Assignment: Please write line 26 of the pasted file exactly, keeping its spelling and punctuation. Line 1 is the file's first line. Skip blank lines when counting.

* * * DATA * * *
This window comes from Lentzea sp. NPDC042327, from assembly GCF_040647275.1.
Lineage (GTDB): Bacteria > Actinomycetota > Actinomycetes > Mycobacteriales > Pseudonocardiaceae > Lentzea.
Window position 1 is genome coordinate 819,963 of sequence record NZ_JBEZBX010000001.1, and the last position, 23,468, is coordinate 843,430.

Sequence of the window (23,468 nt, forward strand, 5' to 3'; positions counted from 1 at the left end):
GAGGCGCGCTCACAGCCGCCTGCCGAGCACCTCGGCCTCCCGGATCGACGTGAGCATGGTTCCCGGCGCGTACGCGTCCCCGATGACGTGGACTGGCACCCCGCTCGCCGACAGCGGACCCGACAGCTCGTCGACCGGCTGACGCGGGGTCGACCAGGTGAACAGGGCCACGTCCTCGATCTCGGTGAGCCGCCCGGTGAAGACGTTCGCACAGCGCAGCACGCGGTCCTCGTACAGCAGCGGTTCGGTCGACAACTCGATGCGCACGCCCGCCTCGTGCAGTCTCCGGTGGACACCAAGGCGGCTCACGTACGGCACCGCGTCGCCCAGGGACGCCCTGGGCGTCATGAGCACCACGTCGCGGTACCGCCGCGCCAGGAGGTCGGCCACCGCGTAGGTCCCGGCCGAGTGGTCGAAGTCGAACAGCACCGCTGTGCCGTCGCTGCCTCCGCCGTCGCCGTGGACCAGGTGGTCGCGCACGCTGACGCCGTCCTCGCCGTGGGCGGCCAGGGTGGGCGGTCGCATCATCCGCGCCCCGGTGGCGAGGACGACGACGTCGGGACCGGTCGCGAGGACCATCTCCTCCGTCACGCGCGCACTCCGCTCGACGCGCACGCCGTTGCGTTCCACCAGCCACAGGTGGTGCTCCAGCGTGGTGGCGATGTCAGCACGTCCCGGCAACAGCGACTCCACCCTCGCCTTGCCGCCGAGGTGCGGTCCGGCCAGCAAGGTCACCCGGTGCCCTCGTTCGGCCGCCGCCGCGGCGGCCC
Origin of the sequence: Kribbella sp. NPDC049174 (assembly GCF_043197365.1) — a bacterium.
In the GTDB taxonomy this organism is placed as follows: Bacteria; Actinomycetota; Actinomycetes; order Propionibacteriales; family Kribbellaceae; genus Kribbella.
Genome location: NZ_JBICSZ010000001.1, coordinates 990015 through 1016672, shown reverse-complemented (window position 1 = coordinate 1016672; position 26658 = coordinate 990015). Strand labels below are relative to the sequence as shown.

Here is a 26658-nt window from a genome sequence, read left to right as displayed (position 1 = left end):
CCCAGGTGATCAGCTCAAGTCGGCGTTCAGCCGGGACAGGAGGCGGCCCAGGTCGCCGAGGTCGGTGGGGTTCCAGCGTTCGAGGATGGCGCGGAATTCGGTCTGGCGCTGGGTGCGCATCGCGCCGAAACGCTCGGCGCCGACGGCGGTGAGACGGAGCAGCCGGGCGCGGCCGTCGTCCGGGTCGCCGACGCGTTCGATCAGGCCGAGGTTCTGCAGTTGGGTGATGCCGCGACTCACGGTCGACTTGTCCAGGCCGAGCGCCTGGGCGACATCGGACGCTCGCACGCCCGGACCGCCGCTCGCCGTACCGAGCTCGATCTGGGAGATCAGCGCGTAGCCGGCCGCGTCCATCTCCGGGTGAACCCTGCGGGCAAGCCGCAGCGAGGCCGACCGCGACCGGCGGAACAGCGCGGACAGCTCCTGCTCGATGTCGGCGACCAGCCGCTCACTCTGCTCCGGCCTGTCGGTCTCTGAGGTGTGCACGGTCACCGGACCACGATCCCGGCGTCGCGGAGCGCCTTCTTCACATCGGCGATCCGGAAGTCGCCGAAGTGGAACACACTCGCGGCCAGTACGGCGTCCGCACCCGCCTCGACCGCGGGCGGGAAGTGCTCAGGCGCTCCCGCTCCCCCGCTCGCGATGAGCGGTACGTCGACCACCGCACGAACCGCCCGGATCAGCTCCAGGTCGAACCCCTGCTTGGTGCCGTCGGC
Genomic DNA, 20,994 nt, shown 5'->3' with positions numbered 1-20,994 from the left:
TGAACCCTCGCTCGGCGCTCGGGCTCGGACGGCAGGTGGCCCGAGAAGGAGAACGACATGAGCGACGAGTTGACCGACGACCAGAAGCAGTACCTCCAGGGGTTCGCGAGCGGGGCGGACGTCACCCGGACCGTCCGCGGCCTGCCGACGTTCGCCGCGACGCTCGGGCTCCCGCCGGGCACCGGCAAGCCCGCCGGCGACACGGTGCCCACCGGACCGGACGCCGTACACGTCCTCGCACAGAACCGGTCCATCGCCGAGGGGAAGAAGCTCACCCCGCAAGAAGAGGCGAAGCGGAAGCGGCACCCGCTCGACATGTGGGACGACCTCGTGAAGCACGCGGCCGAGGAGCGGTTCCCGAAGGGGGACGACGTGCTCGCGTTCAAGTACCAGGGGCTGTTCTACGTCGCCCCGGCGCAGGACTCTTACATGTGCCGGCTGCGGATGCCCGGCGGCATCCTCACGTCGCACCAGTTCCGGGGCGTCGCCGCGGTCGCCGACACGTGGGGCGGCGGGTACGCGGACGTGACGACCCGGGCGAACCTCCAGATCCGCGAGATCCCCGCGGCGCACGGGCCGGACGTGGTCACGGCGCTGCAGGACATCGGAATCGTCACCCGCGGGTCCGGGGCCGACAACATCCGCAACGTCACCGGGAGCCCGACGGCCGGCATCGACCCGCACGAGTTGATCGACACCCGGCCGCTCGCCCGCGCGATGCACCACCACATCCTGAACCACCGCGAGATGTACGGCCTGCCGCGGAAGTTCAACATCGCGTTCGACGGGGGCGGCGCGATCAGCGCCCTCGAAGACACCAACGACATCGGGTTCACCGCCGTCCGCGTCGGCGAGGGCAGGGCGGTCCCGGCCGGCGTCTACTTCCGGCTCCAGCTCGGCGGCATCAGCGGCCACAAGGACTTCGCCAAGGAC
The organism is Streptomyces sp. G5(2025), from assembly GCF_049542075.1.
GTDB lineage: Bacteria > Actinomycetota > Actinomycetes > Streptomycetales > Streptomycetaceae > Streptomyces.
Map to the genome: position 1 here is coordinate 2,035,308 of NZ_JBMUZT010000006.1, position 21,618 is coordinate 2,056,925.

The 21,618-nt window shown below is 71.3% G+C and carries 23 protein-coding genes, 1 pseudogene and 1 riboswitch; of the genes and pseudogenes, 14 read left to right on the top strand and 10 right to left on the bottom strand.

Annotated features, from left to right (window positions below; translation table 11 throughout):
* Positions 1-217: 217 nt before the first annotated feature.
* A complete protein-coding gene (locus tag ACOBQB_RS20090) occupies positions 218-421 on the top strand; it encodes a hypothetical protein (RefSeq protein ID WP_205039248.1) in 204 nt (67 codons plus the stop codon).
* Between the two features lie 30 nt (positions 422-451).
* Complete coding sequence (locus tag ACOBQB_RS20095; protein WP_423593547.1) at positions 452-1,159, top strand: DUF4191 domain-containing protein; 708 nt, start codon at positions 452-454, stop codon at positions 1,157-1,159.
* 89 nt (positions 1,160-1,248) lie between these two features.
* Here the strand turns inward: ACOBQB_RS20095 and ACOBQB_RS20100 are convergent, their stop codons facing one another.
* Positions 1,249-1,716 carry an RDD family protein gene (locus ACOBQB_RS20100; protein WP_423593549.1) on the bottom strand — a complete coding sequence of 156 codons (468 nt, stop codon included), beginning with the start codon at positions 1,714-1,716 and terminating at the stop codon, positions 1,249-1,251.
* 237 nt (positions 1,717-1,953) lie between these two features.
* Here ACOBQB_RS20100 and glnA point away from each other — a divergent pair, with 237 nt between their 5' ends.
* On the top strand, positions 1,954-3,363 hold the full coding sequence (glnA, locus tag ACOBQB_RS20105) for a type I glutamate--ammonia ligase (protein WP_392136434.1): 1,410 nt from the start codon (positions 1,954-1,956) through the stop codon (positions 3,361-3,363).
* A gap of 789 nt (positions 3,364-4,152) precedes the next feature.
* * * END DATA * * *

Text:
* Here ACOBQB_RS20100 and glnA point away from each other — a divergent pair, with 237 nt between their 5' ends.